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Achieving a more sustainable data centre

Data centres are, by their very nature, highly power intensive, with everything from critical government functions to individuals enjoying streaming services at home contributing to a rapidly increasing level of power consumption. Indeed, many environmentally conscious organisations have begun to question whether data centres will ever be inherently sustainable, and if not, what their alternatives are, even considering that data centres in general are far more power-efficient than typical office IT rooms. Consider the following:

  • The UK is home to the second largest number of data centres in the world, with 452 in total, and 87 in London alone
  • UK data centres are responsible for 4% of the world’s annual electricity consumption
  • Annual CO2 emissions from UK data centres are equal to the entire UK airline industry

These figures certainly make for sobering reading, but fortunately, tremendous strides have been made in the design and operation of data centres, ensuring data can be stored securely, and in full compliance with all applicable regulations, while maintaining an optimal Power Usage Effectiveness (PUE) rating. Indeed, forward-thinking data centre operators have formed the Climate Neutral Data Centre Pact, with the stated goal of making data centres climate neutral by 2030, as part of the wider European Green Deal.

Setting a new standard of sustainable hosting

At the forefront of this initiative, ARK’s UK data centres are helping establish a greener approach to hosting the highest volumes of corporate data, with a number of design innovations. It is for this reason, as part of our wider commitment to sustainability and corporate social responsibility, that Vysiion hosts high volumes of customer data at these leading-edge facilities. Some of these innovations include:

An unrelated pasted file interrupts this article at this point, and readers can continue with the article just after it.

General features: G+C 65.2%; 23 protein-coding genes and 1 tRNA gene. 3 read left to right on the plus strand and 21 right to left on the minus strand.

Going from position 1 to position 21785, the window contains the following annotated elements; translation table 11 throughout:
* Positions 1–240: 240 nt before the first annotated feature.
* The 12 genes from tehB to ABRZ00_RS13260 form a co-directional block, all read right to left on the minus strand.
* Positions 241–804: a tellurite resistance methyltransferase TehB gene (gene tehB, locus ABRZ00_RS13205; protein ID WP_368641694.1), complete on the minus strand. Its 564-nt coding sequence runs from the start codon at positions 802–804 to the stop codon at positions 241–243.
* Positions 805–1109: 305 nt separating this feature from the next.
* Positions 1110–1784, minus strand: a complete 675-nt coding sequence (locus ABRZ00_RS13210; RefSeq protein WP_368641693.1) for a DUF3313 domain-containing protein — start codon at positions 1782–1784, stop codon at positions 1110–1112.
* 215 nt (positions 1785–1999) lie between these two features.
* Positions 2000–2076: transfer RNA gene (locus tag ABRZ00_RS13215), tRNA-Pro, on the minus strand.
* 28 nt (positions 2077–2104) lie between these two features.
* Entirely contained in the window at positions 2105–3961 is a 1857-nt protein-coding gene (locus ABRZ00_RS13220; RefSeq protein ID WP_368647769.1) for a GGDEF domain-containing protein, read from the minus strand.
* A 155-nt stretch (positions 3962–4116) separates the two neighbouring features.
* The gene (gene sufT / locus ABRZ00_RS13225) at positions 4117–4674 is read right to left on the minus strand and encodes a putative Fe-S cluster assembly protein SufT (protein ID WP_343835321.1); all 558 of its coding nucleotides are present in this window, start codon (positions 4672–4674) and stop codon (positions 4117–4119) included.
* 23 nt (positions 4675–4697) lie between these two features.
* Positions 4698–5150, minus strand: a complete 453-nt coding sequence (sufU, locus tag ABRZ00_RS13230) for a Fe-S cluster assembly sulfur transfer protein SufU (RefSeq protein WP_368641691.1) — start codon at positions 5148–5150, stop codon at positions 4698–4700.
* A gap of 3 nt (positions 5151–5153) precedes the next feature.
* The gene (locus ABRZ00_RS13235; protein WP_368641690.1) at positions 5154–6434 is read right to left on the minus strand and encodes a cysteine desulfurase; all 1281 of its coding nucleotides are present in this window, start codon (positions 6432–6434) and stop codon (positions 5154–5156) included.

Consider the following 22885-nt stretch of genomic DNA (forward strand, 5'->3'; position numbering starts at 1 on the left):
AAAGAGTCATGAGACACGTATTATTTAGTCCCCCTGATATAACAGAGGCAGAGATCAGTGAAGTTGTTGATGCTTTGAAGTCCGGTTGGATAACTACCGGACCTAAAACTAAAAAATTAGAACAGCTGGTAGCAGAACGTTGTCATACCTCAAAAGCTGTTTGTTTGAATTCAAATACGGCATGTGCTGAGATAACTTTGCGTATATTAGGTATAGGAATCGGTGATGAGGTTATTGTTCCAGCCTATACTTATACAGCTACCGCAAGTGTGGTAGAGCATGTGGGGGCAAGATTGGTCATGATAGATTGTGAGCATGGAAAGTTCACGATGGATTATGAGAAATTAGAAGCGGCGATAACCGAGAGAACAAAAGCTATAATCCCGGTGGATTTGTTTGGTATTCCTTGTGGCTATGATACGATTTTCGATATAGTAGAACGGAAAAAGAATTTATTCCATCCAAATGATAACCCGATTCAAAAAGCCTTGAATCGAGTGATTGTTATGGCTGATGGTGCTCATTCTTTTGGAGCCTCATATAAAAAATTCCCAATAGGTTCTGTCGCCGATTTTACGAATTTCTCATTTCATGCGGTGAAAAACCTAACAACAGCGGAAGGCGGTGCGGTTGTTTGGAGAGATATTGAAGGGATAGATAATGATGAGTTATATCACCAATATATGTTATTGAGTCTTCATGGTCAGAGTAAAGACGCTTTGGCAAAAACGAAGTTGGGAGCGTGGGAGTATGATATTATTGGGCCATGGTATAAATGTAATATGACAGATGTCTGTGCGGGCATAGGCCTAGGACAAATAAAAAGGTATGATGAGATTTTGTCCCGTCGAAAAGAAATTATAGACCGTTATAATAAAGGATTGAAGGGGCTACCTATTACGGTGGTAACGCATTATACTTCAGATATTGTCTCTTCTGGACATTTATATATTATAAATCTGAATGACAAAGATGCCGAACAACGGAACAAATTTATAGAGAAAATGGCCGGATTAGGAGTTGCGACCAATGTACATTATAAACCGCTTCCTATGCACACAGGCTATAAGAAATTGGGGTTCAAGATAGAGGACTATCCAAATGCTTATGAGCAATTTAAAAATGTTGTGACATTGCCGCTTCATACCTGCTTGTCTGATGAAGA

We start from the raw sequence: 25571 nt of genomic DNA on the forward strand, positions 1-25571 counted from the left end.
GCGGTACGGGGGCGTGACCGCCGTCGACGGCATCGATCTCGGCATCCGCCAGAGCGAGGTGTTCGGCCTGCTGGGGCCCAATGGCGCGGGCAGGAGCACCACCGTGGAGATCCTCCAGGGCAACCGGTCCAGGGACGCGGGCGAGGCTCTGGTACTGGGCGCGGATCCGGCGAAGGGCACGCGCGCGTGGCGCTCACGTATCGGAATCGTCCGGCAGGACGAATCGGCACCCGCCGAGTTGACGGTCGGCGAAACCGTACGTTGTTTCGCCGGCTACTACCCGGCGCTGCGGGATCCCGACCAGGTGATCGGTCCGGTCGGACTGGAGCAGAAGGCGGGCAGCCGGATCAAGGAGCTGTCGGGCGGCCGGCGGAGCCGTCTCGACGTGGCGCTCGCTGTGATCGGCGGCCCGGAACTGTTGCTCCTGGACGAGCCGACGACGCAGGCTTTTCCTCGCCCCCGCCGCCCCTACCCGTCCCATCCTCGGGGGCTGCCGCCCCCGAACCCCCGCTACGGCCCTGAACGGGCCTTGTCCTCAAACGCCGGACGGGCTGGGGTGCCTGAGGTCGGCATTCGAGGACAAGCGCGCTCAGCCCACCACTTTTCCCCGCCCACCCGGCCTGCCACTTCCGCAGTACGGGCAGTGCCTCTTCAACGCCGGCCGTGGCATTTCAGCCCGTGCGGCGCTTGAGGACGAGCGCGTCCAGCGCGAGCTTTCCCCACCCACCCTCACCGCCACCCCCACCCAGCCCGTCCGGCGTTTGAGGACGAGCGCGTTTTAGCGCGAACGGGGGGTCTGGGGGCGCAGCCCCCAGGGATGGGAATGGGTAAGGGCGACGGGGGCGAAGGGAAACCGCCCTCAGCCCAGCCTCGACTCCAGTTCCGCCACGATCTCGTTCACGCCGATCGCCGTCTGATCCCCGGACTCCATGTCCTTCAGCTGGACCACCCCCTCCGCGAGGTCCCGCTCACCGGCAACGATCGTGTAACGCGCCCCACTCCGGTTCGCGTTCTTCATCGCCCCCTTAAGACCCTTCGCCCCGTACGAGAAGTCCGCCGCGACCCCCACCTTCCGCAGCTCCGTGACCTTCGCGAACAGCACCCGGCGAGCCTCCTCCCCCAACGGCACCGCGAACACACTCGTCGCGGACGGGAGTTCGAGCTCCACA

• Utilising steel over concrete wherever possible, minimising one of the leading causes of carbon emissions worldwide in the construction of new data centres and allowing 90% of building fabric to be recycled
  • Phasing out the use of diesel fuel in standby generators in favour of hydrogenated vegetable oil, supporting the long-term journey towards net zero
  • Reducing the energy utilised for cooling servers – one of the primary factors in data centres’ overall energy consumption – through a unique evaporative air-cooling technique, utilising harvested rainwater (which has also reduced water usage by 85%)

Ultimately, the creation of more sustainable, energy-efficient data centres is not just a question of organisations’ social responsibility – it is simply good business sense. As the entire UK is facing a steep rise in energy bills, a lower PUE will help mitigate the additional costs, resulting in tangible savings that can be invested in other areas of the business, and – ultimately – passed on to customers.

A final thought

In closing, we’d like to point out that it has been estimated that only 20% of the data stored in UK data centres is ever accessed again. Organisations who are keen to operate in a more sustainable, environmentally friendly way may very well be able to do so today by taking a close look at how they store and manage their data, which will make a tangible difference to their energy footprint. There are numerous ways this could be accomplished (migrating to S4 object storage, for example), so if you would like to explore what solutions, or combinations of solutions, will best suit your business and environmental goals, don’t hesitate to contact us, as our experts will be more than happy to guide you.

Speaking the language of Defence

Speaking the language of Defence

Effective digital transformation requires strong professional relationships alongside technological innovation. Organisations must trust their technology providers fully to deliver complex projects successfully, especially in highly regulated sectors like Defence. At Vysiion, we understand this importance. At Vysiion, we understand.

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